Welcome to the first installment of Clone Wars Weekly. Its first purpose will be to introduce you to many of the creative people behind the upcoming Warner Bros. CGI-animated feature film [opening August 15] and the subsequent Cartoon Network TV series. From there, we will also explore the contemporary state of the the Star War Universe as a whole, adding the comics, novel, and other media as time moves on.What really matters is LucasFilm has granted Newsarama unique access to this project, and we certainly plan to take advantage of it. So without further ado, let’s get this party started. Here’s the first installment of Clone Wars Weekly! Let’s be a tad metaphorical. Obviously, there wouldn’t be a Star Wars: The Clone Wars if George Lucas wasn’t the guiding hand behind both the animated movie as well as the upcoming TV series. But this doesn’t mean he’s slaving over every detail of the project alone. Lucas is the perhaps the Yoda of The Clone Wars production team. He may not be on the ground at every battle or skirmish, but he sits ahead of the Jedi Council and is certainly aware of all. But this means there must be someone working as a field general, lightsaber in hand … an Obi-Wan if you will. For Star Wars : The Clone Wars, our Obi-Wan is David Filoni, director supervising producer of the film and supervising director of the TV series. If you hadn’t heard of him before, don’t worry, we're here to rectify that. Also believe us when we say if you're a fan of animation he would have eventually come to your sooner or later. Filoni originally hails from the same next of the woods as another animation legend, Lou Scheimer - suburban Pittsburgh. “I went to Edinboro University of Pennsylvania” Filoni recalled. “After I got out of school, I worked at a small Pittsburgh-based animation house. A year out of college I packed up and moved to Los Angeles, where I got lucky and landed a job on King of the Hill. That was actually a big break and the people I met there have influenced my career for the last 10 years.” Important indeed. From there he worked with Film Roman. He also worked on such shows as Teamo Supremo, Dave the Barbarian, and Mission Hill, primarily as a storyboard artist. “Mission Hill was a lot of fun,” Filoni said. “I still have a standee of the dog Stogie in my garage. It was too bad that after all the work, it was such a short-lived series on TV, but a lot of people have told me how much they enjoy it. I think it's great that the show is finding a second life on Adult Swim. “ Still, his next move would be the critical one in his career. He became an episode director for one of the best animated shows of the decade, Avatar: The Last Airbender. This included the pilot episode, “The Boy in the Iceberg.” “I love working with Mike (DiMartino) and Brian (Konietzko),” Filoni acknowledged regarding Avatar’s creators. “I met Mike DiMartino on King of the Hill, and then Brian a couple years later. We were all at Film Roman at the time. When I got the chance to work on a project they created, I knew it would be great.“ “I brought a lot of the things I learned watching the Star Wars films to Avatar, and a bunch of us were Star Wars fans. For many of us it was our first chance at action adventure, and I really never thought I would leave the show until the opportunity to make Clone Wars came along, and then a couple people from Avatar came with me to do that.” Filoni will also say that the Clone Wars/Avatar connection is more than just personnel, too. “There will always be a strong connection in my mind between the two series. I applied a lot of the ideas I learned on Avatar to The Clone Wars, especially how we worked with an overseas studio. It was a great experience, working on Avatar.” Of course, another important element in the making of this series is the 2003 animated Clone Wars “micro-series” Cartoon Network and LucasFilm did under the guidance of Genndy Tartakovsky. Filoni acknowledges influences from that previous series but also makes clear the two stand very much on their own. “There really isn't a timeline that connects the two series,” adds Filoni. “We left some things open, like how Ventress knows Anakin and Obi-Wan, and Anakin's costume is inspired by the Paul Rudish design, but this isn't a continuation of the micro-series. “I’ve always been a big fan of the anime look, Japanese anime, and manga tend to push the envelope with really innovative composition, so we followed that lead. That said, animation is a vast field, and it’s too filled with possibilities for us to limit ourselves to one style. We also took inspiration from Gerry Anderson’s Thunderbirds; which was shot in the 1960s using marionettes. So we really took these disparate influences and fused them into something pretty unique.” “We loved the look of the micro-series,” producer Catherine Winder stated, “and when we began to see the maquettes that were licensed on its behalf, it was a neat glimpse into what those designs would look like in a 3-D space. “But we wanted to take it much further, to do something dramatically different with Star Wars and animation. Working in computer graphics, we incorporated those stylistic aspects into a world with an entirely different depth, physicality and scope. From there, it really began to grow and evolve into what’s on screen.” Not that every aspect of this project is new. Providing some "continuity" for fans are the voice actors for characters like Mace Windo (reprised by Samuel L. Jackson), as well as Siths General Grievous and Asajj Ventress. “While Grievous made his first appearance in the micro-series, we now have the film Revenge of the Sith to base his character on,” says Filoni. “Of course, I talk to George directly about it, as with any character from the actual films. When it came to Ventress, she was in the comic books, and was an old concept drawing for Attack of the Clones, so she was even around before the micro-series if you look for her. [Series writer] Henry Gilroy and I had to again talk with George to see how exactly he wanted her to fit into The Clone Wars we were making, especially considering the Sith rule of two and Sidious's plans for Dooku/Anakin.” Also interesting is bringing in the Togrutans to the mix. The comic book fan in Filoni had his share of fun with them as the race was originally created for the Star Wars comic book-verse. “[Anakin's padawan] Ahsoka Tano (seen above) is a creation of George Lucas for this films and series. I'm sure other Togrutans are around. Shaak Ti is a Togruta like Ahsoka,” Filoni explained, acknowledging the Dark Horse Comics connection to his new hero. “I thought it would be fun to move one into a more prominent role, as opposed to using a Twi'lek again. Henry and I looked at the comics a bit early on, and again we talked over some of the things with George. There was a large campaign between episodes 2 and 3 regarding the Clone Wars, so I look at it and see where things went, but it doesn’t really influence what we are doing in our part of the Galaxy.” Still, if you were to ask Filoni what he thinks of his new job, he would be saying he’s having one grand adventure. In fact, one could even say he’s enjoying the best of two universes. “Yes, I got lucky” Filoni acknowledges. “I didn’t know about the job, but my friend Chris Prynoski recommended me for it because we’d talked so much about Star Wars while he was working on Avatar. After interviewing a couple times, I met George and he hired me to take on the series. “I’ve been dreaming about Star Wars since I was a kid, playing with the toys in the backyard with my brother. Working on a Star Wars movie is beyond anything I could have imagined. It’s great to work in this world that I love so much, and to do it with George Lucas. Coming from a fan perspective, I also realize how important it is to do it right.” Now fans themselves will see how he did this Friday, when Star Wars: The Clone Wars hits the big screen. Upcoming: It takes more than one field general to win a war. Next week we talk with producer Catherine Winder... Related Stories: George Lucas Meets the Press For Animated 'Clone Wars'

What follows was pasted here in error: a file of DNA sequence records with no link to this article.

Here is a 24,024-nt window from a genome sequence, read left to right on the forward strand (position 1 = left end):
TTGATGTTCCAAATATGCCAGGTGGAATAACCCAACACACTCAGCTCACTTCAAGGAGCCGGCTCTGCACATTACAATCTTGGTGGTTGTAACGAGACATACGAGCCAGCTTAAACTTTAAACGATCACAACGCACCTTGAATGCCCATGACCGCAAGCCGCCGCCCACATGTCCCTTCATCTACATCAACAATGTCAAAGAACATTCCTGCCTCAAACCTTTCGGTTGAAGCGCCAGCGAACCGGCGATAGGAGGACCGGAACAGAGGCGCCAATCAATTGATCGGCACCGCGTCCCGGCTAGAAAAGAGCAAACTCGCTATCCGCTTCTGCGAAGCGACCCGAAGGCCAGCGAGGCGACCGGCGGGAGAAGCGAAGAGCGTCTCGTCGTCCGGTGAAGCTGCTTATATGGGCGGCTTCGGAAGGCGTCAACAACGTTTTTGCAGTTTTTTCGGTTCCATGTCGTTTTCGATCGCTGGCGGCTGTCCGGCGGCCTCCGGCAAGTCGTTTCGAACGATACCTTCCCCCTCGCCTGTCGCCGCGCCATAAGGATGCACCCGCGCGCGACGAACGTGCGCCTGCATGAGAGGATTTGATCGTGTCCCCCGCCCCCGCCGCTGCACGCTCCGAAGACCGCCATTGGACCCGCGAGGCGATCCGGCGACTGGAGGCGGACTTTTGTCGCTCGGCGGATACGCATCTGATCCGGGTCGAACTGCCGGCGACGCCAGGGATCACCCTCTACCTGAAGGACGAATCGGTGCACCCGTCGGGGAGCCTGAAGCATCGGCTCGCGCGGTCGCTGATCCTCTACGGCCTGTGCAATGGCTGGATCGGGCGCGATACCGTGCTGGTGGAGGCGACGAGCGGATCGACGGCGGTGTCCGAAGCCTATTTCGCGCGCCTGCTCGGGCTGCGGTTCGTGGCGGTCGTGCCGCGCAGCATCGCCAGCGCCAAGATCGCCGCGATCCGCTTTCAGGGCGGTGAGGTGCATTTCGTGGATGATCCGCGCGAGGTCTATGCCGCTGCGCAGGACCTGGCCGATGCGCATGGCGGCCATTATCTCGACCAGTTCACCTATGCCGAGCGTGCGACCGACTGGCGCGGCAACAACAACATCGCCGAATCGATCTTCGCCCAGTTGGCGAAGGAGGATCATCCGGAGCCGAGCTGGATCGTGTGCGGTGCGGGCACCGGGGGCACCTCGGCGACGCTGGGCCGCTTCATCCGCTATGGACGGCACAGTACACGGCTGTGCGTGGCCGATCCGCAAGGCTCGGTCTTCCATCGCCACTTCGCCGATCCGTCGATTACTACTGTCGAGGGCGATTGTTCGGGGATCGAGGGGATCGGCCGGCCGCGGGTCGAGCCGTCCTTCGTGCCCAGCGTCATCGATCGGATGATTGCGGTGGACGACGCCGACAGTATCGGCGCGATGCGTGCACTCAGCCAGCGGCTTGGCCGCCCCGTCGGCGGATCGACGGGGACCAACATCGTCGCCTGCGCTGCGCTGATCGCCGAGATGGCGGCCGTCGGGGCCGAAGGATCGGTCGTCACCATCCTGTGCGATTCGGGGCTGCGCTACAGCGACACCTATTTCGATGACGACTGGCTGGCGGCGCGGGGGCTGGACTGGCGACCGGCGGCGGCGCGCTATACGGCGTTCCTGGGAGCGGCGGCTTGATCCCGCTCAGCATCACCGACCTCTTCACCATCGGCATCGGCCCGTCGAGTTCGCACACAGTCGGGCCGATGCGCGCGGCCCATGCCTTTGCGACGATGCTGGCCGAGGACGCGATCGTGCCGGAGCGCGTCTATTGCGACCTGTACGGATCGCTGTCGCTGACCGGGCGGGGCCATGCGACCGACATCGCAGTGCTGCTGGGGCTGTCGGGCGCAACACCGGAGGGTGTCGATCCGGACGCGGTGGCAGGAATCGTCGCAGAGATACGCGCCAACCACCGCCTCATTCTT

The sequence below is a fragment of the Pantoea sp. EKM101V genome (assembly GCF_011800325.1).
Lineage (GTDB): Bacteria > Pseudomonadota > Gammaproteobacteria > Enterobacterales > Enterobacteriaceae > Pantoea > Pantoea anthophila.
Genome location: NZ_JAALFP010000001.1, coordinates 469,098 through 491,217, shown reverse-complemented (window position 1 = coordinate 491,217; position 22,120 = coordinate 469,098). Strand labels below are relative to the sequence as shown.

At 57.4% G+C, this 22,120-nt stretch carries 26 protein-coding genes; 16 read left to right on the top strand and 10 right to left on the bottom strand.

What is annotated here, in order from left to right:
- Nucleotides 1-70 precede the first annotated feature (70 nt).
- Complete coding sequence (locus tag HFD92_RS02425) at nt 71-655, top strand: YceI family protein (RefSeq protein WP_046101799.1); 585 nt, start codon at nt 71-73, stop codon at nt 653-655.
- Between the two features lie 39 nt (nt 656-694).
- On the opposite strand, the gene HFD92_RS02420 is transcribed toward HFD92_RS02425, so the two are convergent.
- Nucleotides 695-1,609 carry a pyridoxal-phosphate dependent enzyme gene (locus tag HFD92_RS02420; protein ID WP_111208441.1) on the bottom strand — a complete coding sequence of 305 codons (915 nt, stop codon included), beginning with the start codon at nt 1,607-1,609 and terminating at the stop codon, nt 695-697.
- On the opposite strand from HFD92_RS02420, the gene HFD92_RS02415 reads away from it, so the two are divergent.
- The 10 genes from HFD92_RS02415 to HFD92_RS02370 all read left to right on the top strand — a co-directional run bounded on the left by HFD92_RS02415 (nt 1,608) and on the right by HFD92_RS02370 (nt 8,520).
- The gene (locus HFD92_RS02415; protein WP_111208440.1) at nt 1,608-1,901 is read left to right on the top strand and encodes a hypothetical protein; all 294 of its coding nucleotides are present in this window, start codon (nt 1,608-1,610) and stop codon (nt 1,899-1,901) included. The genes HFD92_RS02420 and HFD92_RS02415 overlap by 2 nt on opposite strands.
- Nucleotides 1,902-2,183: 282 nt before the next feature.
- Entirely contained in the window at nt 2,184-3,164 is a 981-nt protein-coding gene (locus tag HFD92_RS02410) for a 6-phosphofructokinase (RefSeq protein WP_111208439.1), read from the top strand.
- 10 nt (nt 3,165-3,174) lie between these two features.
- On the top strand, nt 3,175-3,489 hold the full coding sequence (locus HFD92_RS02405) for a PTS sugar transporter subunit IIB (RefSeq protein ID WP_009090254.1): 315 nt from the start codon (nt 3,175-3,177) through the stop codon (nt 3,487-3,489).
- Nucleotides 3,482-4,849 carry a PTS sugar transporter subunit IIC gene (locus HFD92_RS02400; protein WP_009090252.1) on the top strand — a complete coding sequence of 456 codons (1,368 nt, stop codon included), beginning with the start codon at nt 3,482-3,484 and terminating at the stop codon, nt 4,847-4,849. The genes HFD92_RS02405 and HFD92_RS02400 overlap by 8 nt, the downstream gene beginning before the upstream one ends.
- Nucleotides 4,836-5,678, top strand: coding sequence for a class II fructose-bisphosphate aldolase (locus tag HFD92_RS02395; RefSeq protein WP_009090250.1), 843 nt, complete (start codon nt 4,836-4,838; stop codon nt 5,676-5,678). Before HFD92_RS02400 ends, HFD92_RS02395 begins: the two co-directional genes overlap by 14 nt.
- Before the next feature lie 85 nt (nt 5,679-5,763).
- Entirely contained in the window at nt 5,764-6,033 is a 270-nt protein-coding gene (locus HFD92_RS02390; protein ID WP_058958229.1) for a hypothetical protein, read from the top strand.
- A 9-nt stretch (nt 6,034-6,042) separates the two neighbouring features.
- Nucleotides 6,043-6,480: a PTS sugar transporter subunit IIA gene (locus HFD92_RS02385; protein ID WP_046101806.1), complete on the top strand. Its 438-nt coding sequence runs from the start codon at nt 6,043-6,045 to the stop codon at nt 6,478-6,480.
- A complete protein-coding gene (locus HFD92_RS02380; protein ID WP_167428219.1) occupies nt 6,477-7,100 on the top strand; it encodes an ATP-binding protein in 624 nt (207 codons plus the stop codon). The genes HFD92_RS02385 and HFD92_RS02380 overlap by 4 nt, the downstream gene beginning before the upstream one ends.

Clone Wars Weekly #1